During the COVID-19 pandemic, streaming businesses and online platforms enjoyed explosive growth, especially for the entertainment industry. In Thailand, however, one particular traditional music business — molam — plunged into dire circumstances. Yet to be afforded legitimacy, molam artists receive little to no support from the government. Today, they hang onto a dimming hope that they will return to the stage as their art form gradually dies.
Guest contribution by Chris Beale
I’ve been fantasizing about living in Thailand for the last decade. I never imagined it would take a worldwide pandemic to make my dream a reality.
On February 6, 2020, I left my apartment in San Francisco and headed to the airport to catch a plane to Thailand as I do most winters. On my way out, Steven, the son of Chinese immigrants and owner of a dumpling shop in my building, said, “You crazy, man. Don’t go to Asia now. They have coronavirus. You should stay here, it’s safer.” At the time, his words partially made sense. China was knee deep in what would soon become a global pandemic and Thailand had the most cases of the infections outside of China. Shrugging oﬀ his advice, I proceeded to the airport and boarded my ﬂight to Bangkok.
My plan was to spend a few days in the capital before traveling to Isaan to work on a photography project and exhibition about molam musicians. In Bangkok, surgical masks were common attire and hand sanitizer was being oﬀered at the entrances to shopping malls and hotels. These measures were still foreign in my country.
A month later, I found myself in Khon Kaen in the midst of the Covid-19 outbreak. Like most countries, Thailand had begun to lockdown. Nationwide curfew was instated, the Thai New Year celebrations were cancelled and alcohol was temporarily banned. My ﬂight back to San Francisco had been cancelled multiple times. Infection rates and death tolls were rising rapidly across the globe yet Thailand’s rates were seemingly under control. The daily death tolls in the US were now in the hundreds, sometimes thousands. I extended my visa and decided to stay in Khon Kaen rather than ﬂy back to America which was now the epicenter of the virus outbreak.
In April, face masks, temperature checks, alcohol gel, and social distancing were commonplace in Khon Kaen city. With precautions I took to the streets to document this peculiar time in history.
All shopping malls, barbershops, massage parlors, and entertainment venues were closed. Restaurants were take-out only, 7-Elevens and grocery stores were now checking temperatures at their doors. Social distancing was being implemented at many of the city’s popular food stalls. Large-scale gatherings were prohibited including in places like Bueng Kaen Nakhon lake and Khon Kaen Sports Stadium. Khon Kaen Airport was only seeing a handful of ﬂights per week and the crisis’ eﬀects on the economy were quickly becoming evident. Many of the city’s residents living hand-to-mouth found themselves without enough to eat, dependent on donations to feed their families.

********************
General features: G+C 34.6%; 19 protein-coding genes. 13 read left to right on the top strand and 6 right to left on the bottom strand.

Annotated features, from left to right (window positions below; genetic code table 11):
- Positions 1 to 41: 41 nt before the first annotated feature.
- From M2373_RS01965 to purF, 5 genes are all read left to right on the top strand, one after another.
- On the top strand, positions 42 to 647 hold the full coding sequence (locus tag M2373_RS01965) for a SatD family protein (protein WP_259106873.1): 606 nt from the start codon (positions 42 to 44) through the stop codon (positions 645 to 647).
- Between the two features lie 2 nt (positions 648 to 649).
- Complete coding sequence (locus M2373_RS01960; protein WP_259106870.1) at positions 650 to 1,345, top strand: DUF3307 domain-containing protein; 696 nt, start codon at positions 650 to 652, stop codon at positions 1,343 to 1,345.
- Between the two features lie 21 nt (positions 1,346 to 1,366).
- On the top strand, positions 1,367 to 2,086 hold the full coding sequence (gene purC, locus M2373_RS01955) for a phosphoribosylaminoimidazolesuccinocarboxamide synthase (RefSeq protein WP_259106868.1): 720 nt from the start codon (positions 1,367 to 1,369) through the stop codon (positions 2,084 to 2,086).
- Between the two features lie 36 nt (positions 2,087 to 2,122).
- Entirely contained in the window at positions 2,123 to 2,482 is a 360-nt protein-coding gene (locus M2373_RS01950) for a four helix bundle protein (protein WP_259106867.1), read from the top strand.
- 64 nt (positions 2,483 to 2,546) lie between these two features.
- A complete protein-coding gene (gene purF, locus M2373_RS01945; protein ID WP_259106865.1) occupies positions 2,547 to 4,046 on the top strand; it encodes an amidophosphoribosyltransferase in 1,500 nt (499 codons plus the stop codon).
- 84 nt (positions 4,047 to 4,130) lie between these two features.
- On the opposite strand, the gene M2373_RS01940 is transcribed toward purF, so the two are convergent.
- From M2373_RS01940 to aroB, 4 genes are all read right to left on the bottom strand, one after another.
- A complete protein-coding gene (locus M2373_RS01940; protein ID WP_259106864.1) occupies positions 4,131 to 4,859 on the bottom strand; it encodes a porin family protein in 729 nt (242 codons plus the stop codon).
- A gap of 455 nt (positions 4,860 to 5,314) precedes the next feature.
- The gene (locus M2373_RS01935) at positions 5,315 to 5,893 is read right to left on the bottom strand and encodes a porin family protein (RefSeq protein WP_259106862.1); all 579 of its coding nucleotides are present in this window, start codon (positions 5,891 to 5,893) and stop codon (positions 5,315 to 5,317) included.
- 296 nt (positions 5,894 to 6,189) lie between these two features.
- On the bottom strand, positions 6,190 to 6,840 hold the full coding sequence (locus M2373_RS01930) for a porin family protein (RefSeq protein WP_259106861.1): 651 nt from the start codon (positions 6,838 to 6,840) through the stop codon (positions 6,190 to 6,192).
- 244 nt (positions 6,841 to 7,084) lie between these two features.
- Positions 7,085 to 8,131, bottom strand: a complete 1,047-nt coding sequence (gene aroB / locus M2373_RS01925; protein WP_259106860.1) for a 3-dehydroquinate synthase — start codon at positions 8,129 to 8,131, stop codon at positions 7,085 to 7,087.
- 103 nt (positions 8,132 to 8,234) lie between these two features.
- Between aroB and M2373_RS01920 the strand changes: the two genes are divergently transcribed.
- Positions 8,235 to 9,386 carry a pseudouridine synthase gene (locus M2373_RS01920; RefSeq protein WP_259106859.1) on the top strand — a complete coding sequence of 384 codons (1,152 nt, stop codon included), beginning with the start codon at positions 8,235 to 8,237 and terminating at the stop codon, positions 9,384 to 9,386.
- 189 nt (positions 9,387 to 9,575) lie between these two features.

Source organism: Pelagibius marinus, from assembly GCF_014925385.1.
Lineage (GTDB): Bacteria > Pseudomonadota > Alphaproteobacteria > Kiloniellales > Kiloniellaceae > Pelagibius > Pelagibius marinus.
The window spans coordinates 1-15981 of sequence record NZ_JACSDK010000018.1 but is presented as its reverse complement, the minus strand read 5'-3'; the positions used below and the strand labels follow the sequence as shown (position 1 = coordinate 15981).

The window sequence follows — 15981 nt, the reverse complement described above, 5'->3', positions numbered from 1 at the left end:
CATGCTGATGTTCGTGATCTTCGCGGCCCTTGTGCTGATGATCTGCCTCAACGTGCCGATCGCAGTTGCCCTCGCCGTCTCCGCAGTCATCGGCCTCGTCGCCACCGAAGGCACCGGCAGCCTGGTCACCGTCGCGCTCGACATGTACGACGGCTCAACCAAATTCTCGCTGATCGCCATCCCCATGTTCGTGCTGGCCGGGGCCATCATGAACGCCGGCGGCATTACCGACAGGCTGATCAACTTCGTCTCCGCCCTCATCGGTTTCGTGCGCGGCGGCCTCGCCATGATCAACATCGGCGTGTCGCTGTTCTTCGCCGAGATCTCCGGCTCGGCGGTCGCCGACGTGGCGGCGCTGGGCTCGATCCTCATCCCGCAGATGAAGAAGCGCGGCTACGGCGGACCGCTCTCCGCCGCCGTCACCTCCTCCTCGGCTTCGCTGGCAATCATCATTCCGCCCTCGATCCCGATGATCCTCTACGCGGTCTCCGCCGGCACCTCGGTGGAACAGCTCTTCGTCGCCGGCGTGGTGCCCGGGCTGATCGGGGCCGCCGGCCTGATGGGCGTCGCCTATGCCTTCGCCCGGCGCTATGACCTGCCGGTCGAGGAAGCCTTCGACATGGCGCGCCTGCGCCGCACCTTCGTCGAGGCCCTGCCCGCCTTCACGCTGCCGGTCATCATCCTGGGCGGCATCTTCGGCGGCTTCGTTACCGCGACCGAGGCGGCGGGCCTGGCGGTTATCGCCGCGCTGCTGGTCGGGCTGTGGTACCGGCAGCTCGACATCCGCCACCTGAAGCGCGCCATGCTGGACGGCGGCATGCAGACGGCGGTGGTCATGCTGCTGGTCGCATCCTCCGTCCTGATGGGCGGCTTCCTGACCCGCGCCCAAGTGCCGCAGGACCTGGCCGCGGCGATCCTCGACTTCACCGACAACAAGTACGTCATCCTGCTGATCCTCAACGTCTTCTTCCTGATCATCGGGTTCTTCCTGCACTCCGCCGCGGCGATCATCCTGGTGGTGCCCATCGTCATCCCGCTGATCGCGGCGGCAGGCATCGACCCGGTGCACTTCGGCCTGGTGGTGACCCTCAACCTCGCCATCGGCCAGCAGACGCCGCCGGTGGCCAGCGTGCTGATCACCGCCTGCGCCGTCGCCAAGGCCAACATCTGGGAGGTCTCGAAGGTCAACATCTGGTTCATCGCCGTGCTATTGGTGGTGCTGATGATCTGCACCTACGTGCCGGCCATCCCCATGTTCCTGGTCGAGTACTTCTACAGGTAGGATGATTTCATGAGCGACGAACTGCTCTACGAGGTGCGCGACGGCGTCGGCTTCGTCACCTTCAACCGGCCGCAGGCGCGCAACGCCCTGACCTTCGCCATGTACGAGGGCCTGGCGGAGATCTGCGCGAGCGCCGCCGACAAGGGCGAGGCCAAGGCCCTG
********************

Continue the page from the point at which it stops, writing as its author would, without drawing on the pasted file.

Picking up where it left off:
Meanwhile the United States was responding slowly while heavily politicizing the virus. As infections and death tolls rose into the hundreds of thousands, my home country was still debating whether or not citizens should wear face masks. Most of the country had entered some form of lockdown, self quarantine, or shelter in place. President Trump was more focused on blaming others than leading his nation through a crisis. Thirty million Americans were by then unemployed and desperate for the economy to reopen. In some states, people took to the streets demanding their cities reopen, defying social distancing practices and blocking entrances to government buildings and hospitals.
In the span of three months, Thailand and the United States have switched positions. The US is now by far the country with the most Covid-19 cases and deaths. Thailand’s numbers have remained relatively low. I’ve been lucky to be able to stay in Khon Kaen during this time. It will be interesting to see what the near future holds as countries across the world begin to open up.
The following photos were taken between mid-April and mid-May in Khon Kaen city.
Two signs, the upper one reading, “Closed according to state restrictions, stop buying, for the nation – Covid-19,” hangs on the gate of Rin Thai Silk store on Na Muang Road in downtown Khon Kaen city.
Customers of the Tik Jaew Hon restaurant practice social distancing while waiting in line.
People walk past a sign promoting social distancing outside the night market at Bueng Kaen Nakhon lake.
An employee welcomes customers with a temperature check and hand sanitizer at the entrance to a 7-Eleven on Na Muang Road.
A security guard watches over the empty Khon Kaen Airport on April 27, a day with zero arrivals or departures due to Covid-19’s effects on travel.
Closed shops at an empty Central Plaza mall on April 24, a month after the government shut down all shopping malls in Thailand.
A woman carries a bag of food at a donation stall organized by a private donor at KK Ideal Home on April 28.
Ronald McDonald sits alone on a bench he usually shares with people at Central Plaza mall.
Noi sits at Bueng Kaen Nakhon lake where he usually plays petanque with his friends. Government restrictions to stop the spread of Covid-19 forced them to stop their daily social ritual.
Stools spaced a meter apart are set up for customers to sit at a safe social distance while they wait for their orders at a food truck in central Khon Kaen.
A stray dog walks by closed U-Bar, a popular nightclub in downtown Khon Kaen. All nightclubs and bars in Thailand have been forced to temporarily close to help stop the spread of Covid-19.